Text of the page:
Zinc alloy sacrificial anode is a material that prevents corrosion through cathodic protection. It is also classified as an electrochemical anode, and other sacrificial anodes include aluminum alloy sacrificial anode and magnesium alloy sacrificial anode. The protective performance of zinc anode benefits from a strong negative reduction potential, which is more negative than the metal potential it protects. The oxidant that corrodes the metal will oxidize the zinc alloy sacrificial anode instead of the protected metal, thus preventing the structure from being corroded.
Zinc anode model specifications
Chemical composition of zinc anode
Impurities, not more than
Electrochemical performance of zinc anode
Open circuit potential-V (SCE)
Working potential-V (SCE)
Actual capacitance A · h/kg
Corrosion products are easy to fall off and dissolve evenly on the surface
In the soil
Note 1: Reference electrode - saturated calomel electrodeNote 2: Medium - The seawater medium is artificial seawater; the soil medium is moist soil with filler added around the anode.
Zinc anode is a material that prevents corrosion through cathodic protection . It is also classified as an electrochemical anode, and other sacrificial anodes include aluminum alloy sacrificial anodes and magnesium alloy sacrificial anodes. The protective properties of zinc anodes benefit from a strong negative reduction potential, which is more negative than the metal potential it protects. Oxidants that corrode metals will oxidize the zinc anode instead of the protected metal, preventing the structure from being corroded. Zinc anodes are commonly used in brine, most commonly in marine applications such as hulls, tanks, rudders, and docks. They are also commonly used in underground tanks and pipelines.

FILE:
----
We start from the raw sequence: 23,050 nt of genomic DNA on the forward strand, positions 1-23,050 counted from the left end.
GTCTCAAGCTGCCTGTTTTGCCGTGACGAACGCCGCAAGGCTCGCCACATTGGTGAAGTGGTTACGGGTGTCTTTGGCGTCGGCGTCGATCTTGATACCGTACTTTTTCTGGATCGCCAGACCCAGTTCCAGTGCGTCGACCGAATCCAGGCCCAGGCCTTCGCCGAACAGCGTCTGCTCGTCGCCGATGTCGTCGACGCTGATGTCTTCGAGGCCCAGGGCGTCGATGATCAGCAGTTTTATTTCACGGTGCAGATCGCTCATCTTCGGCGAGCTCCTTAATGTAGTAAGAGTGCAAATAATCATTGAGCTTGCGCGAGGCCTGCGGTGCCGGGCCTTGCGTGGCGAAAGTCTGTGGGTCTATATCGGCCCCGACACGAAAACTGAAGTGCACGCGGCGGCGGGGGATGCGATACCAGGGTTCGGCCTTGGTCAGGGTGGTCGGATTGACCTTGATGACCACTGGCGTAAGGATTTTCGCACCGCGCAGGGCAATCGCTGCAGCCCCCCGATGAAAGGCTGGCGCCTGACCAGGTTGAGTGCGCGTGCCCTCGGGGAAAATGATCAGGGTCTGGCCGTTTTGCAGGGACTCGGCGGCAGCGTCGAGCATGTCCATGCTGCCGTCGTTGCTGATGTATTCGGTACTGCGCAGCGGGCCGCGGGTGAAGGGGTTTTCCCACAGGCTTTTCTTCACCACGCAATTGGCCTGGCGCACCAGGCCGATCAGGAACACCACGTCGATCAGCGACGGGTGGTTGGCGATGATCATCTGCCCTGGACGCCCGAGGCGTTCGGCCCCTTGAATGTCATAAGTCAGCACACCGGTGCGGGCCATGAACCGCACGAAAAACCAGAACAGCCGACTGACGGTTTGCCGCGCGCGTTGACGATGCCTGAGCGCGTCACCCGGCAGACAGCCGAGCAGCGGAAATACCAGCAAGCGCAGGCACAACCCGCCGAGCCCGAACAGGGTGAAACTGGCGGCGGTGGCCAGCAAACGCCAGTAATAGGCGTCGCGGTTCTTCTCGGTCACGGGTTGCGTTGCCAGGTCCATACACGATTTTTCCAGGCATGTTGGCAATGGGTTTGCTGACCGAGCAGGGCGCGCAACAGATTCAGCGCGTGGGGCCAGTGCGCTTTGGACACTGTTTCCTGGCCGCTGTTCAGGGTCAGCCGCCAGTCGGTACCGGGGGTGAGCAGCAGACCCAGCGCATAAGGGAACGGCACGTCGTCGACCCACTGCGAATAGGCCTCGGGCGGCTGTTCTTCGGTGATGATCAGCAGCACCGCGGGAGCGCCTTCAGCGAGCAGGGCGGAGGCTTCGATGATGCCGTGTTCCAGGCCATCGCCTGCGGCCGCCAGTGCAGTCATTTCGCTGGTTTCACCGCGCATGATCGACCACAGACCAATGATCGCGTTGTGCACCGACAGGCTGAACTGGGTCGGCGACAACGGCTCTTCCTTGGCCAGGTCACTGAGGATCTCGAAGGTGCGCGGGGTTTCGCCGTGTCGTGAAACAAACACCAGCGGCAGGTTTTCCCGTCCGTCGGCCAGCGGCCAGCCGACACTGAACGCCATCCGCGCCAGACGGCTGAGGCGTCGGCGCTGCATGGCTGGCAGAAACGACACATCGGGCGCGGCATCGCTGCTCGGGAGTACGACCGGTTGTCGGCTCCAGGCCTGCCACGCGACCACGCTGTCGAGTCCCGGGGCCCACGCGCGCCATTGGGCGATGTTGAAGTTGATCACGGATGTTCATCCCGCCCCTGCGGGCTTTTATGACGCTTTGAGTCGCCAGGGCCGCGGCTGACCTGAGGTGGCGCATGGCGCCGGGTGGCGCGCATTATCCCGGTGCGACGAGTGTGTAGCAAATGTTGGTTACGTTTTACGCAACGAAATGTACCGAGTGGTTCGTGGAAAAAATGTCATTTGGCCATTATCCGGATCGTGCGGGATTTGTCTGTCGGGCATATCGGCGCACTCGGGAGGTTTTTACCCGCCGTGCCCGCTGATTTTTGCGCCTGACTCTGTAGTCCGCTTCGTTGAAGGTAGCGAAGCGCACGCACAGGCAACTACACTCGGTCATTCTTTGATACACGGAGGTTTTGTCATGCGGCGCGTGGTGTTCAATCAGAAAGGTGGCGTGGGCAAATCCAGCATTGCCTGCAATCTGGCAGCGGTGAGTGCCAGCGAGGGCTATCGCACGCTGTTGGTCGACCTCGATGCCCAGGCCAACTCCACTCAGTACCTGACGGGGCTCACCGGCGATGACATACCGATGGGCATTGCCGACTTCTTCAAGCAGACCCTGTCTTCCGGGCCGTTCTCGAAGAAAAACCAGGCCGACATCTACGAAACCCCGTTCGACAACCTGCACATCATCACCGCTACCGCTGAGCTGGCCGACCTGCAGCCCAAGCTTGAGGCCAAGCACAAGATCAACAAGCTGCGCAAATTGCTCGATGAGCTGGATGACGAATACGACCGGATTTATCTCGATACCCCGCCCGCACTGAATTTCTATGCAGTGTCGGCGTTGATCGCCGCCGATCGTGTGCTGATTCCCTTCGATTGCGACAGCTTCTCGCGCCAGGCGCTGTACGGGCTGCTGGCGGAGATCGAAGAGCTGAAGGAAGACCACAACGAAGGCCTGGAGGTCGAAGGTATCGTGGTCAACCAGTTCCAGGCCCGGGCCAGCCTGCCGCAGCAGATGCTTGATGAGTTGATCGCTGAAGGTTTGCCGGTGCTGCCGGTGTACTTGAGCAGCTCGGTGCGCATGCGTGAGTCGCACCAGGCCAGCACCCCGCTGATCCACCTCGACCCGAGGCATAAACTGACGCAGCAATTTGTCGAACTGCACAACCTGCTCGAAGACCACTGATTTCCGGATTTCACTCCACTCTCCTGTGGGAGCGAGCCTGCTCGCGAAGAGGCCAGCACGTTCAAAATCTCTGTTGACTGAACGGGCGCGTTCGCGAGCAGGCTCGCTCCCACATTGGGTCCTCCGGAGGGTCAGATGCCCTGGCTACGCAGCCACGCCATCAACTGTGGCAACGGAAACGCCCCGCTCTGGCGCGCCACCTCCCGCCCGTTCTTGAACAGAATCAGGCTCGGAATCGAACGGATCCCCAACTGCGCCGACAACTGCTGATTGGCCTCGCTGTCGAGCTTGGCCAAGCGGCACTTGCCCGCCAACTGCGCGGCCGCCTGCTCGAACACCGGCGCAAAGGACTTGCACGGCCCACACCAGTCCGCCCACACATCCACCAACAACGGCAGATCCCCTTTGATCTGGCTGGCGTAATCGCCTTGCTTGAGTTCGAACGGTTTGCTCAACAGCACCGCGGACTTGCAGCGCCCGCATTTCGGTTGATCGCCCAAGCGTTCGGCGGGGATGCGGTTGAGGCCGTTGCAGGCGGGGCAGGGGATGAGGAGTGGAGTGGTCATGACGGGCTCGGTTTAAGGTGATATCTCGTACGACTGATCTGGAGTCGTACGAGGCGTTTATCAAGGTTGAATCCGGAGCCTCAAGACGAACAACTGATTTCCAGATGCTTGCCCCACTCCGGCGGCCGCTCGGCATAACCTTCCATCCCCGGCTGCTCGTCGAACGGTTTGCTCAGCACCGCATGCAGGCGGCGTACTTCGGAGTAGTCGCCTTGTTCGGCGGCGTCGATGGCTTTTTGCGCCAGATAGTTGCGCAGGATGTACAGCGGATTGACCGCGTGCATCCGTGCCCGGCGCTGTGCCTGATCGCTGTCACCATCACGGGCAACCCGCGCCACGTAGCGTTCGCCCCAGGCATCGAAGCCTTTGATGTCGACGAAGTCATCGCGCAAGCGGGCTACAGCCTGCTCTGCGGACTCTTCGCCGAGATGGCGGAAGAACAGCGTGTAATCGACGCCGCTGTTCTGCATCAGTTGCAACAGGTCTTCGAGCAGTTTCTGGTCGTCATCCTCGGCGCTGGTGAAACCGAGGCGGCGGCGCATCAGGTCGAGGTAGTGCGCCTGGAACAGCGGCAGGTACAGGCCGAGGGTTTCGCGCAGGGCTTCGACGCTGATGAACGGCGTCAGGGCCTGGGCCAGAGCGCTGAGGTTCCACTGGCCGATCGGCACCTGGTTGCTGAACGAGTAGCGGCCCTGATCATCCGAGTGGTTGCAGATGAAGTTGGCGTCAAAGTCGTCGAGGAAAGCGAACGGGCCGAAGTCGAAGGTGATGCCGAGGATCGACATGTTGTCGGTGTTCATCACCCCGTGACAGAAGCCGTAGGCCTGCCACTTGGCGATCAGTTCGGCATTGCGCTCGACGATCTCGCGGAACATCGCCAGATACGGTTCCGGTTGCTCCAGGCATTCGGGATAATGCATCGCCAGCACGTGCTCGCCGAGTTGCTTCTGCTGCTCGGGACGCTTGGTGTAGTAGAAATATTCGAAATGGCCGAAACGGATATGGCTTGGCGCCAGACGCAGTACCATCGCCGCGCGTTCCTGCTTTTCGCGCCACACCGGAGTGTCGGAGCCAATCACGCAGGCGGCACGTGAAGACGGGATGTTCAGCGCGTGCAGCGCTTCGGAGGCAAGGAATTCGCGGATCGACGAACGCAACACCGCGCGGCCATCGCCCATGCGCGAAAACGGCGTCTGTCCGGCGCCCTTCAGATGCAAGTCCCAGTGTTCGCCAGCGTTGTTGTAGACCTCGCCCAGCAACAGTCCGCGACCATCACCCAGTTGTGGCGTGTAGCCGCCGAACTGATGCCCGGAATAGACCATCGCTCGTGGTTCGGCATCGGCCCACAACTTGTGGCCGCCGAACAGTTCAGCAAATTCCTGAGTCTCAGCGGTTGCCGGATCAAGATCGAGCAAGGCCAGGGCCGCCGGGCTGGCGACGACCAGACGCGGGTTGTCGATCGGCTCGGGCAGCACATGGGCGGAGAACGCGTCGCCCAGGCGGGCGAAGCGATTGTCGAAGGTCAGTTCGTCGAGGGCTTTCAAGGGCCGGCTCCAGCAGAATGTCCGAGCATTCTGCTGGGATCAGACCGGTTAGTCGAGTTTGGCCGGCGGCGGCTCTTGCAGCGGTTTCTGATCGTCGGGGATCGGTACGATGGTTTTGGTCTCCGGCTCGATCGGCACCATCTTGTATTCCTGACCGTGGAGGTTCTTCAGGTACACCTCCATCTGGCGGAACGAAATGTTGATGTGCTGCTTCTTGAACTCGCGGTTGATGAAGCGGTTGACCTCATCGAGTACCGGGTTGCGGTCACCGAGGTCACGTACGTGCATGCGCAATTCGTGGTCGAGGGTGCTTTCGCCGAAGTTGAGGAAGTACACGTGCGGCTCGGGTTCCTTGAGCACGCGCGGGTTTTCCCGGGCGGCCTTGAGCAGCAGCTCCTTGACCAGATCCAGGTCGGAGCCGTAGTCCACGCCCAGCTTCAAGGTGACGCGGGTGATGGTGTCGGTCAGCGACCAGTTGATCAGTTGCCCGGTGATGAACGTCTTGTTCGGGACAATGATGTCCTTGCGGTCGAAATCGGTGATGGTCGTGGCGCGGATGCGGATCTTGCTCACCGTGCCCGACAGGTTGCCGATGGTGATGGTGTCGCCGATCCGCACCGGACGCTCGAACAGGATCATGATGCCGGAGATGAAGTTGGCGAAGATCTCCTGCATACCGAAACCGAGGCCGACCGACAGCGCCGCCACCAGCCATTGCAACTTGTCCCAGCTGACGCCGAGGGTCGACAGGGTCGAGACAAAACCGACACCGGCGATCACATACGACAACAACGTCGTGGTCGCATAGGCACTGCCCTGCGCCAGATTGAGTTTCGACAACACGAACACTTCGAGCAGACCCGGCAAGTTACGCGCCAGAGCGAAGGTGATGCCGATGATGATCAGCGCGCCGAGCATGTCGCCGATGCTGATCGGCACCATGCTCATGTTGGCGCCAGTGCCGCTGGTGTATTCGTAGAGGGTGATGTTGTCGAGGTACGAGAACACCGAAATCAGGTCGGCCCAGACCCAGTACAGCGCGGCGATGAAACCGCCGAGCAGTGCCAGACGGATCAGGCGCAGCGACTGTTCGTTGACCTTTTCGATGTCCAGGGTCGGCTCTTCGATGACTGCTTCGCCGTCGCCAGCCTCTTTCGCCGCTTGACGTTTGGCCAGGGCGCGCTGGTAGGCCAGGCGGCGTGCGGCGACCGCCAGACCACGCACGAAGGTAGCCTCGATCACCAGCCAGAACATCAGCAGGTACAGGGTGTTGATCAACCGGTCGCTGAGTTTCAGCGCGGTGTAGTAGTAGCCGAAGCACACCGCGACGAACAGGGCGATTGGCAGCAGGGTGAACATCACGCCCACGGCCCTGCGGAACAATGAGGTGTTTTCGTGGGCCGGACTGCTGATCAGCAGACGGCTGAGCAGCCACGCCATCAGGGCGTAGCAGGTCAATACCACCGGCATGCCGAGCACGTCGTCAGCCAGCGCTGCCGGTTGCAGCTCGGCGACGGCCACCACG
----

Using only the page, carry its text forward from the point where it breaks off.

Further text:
Corrosion Lingo: Zinc Anode
Zinc anodes use their characteristics of potential, current capacity, and alloy quality to protect metal surfaces from corrosion. When immersed in water, zinc anodes have a reduction potential of -1.05V compared to the reference electrode. When the zinc anode is close to another metal with a larger reduction potential, it makes the other metal the cathode of the electrochemical system. When oxidants erode the metal surface, electrons flow through the system and are removed from the zinc anode instead of the protected metal, as shown in the formula:
Zn → Zn 2 ++ 2e -
Therefore, the zinc anode is oxidized and corroded, rather than the surface of the protected metal being corroded. The higher the quality of the zinc anode, the longer it will provide protective current before it runs out on its own. An important indicator of the zinc anode is its utilization rate, which specifies how much the anode can be used before losing its protective performance. With these indicators, we can calculate the demand for the anode according to the formula. The quality of the zinc anode material is also important because impurities in the zinc metal can weaken its protective performance.
In fresh water, the zinc anode produces a thin film of zinc hydroxide on the surface, preventing the flow of electricity. Therefore, the zinc anode is ineffective in fresh water and is used in saltwater.
Like other sacrificial anodes, zinc anodes offer the following advantages:
1. No external power supply is required.
2. Easy to install.
3. Low voltage;
4. Low maintenance costs.
5. The risk of overprotection is low.
Zinc anode disadvantages include:
1. Cannot work in high-resistance environments.
2. High electrical isolation requirements from other structures.
3. The capacitance is small.
4. High density;
5. Potential interference with water flow.